By Hilary Leichter
In our cafeteria, the inflatable planetarium emerged. It was not there during homeroom, and then it was, a sudden gentle spaceship landing between the lunch tables. We walked single file from third period toward the polyester dome. Bouncy castles we had seen, and once, a fire drill tent, but nothing like this. We had to crawl through a long tube on our hands and knees, and then we would be inside the dome with Ms. Adrianna, and she would take us where we needed to go. She was already waiting on the other side with a small, purple boom box that played “The Age of Aquarius.” The planetarium made a whirring noise; that’s the air keeping us afloat above the atmosphere, Ms. Adrianna said, even though we could still feel the linoleum floor under our feet.
She showed us constellations, the belt, the bear, the spoon, and then we had to invent our own. We found dogs and cats and exclamation points. We were on our backs looking up at the projected sky. Some of us were thinking about what it would be like to hold hands in this new fourth period, in the dark under some of the stars. Some of us did hold hands.
“Do you want to hear about my constellation?” Ms. Adrianna said. “It’s that cluster of stars over toward the baseball field.”
This was an unfair description. She broke the magic of the dome, and now we were all imagining left field behind the jungle gym.
“So close your eyes then,” Ms. Adrianna said, and we did. Left field disappeared and we were back in the atmosphere.
“The stars are shaped like a tractor wheel, and their official name is Harvest. All of the stars have to work together to make this one shape. The story of Harvest is about death and rebirth, about nourishment and forgiveness, about lattes and friends forgetting plans. It’s the story of every single thing that will happen in your lives, and then happen again, and again, no matter how you try and change the direction of the tractor ploughing the field, no matter how hard you try and pick a different field. It is always the same field, the same wheel.”
The whirring was the noise of Ms. Adrianna’s tractor out in the field, doing its work.
“There is nothing new under the sun or the moon,” she said. We could not imagine what she meant by this. We were experiencing something new that very minute. For a long time, no one could hear anything except the whirring of the tractor, the sound of breathing, and the sound that Ashley’s new sneakers made on the floor of the planetarium.
“I need to tell you something important,” Ms. Adrianna said. She had never looked so serious. Ms. Adrianna wore wedges with butterflies stitched on the sides, earrings that dangled like broken flower heads, cork necklaces from friends who studied art. She laughed when you said the right thing. “We have been traveling around the earth for some time now,” she said. “What I am telling you is that many years have passed since you crawled through the tube. It is harvest time again, but we have already lived through many harvests, sitting up here with the stars. Your pets have gotten older and wiser, and the school year has ended, and then ended again, and you did not show up for your final exams. So many years have passed since we went to outer space. Who have you missed, and who has missed you?”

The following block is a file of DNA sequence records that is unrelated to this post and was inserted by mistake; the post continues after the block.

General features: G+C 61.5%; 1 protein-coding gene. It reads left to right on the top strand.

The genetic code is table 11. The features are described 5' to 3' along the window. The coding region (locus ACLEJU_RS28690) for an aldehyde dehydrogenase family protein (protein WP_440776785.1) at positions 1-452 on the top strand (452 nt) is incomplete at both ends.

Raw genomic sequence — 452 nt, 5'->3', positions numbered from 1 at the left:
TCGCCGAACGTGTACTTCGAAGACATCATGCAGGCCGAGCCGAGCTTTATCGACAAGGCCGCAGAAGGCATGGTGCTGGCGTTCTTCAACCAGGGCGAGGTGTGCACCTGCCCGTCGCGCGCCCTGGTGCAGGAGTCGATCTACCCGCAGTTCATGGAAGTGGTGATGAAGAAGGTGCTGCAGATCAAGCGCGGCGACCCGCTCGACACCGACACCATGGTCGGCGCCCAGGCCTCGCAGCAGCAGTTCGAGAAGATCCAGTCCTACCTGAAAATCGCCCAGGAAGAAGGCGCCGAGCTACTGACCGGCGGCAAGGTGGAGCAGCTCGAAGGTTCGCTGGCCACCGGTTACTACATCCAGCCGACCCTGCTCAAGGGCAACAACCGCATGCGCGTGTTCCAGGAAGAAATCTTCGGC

My mom, my dad, someone said. My sister, my neighbors with the trampoline. Principal Charles, Ashley said, and everyone looked at her. It was such an Ashley thing to say. Cartwheels, lanyard, the holidays, fishing with grandpa, the moon, the sun, some of the stars.
So many minutes went by, but we didn’t know how to count them anymore. What did we know about time, anyway? We had thought we were still in fourth period. Did we have our periods? We wanted to know the ways we had grown up, or if we had missed that, too. Ms. Adrianna said we would just have to find out, pay attention, study the world very carefully, every day for the rest of our lives.
“When you’re ready, you can crawl back through the tube and join fifth period. Just remember, it’s not the same fifth period. Things are not the same as when you left them.”
One by one we exited the planetarium. We looked for signs that the universe had changed, even after we had cars, after graduation. In college, one of us convinced his roommate that he was actually thirty-three in space years. We were a constellation of people, making decisions, disappointing our parents, trying to account for those lost harvests—even when two of us
married, when one of us died, when Ms. Adrianna retired. We were afraid to miss even the falling of a leaf. The bouncy castles of our children sent chills down our spines. And when Ashley travelled to Mars, she considered her surroundings with an alert wonder and named the journey a homecoming. We were so much older than we ever expected to be.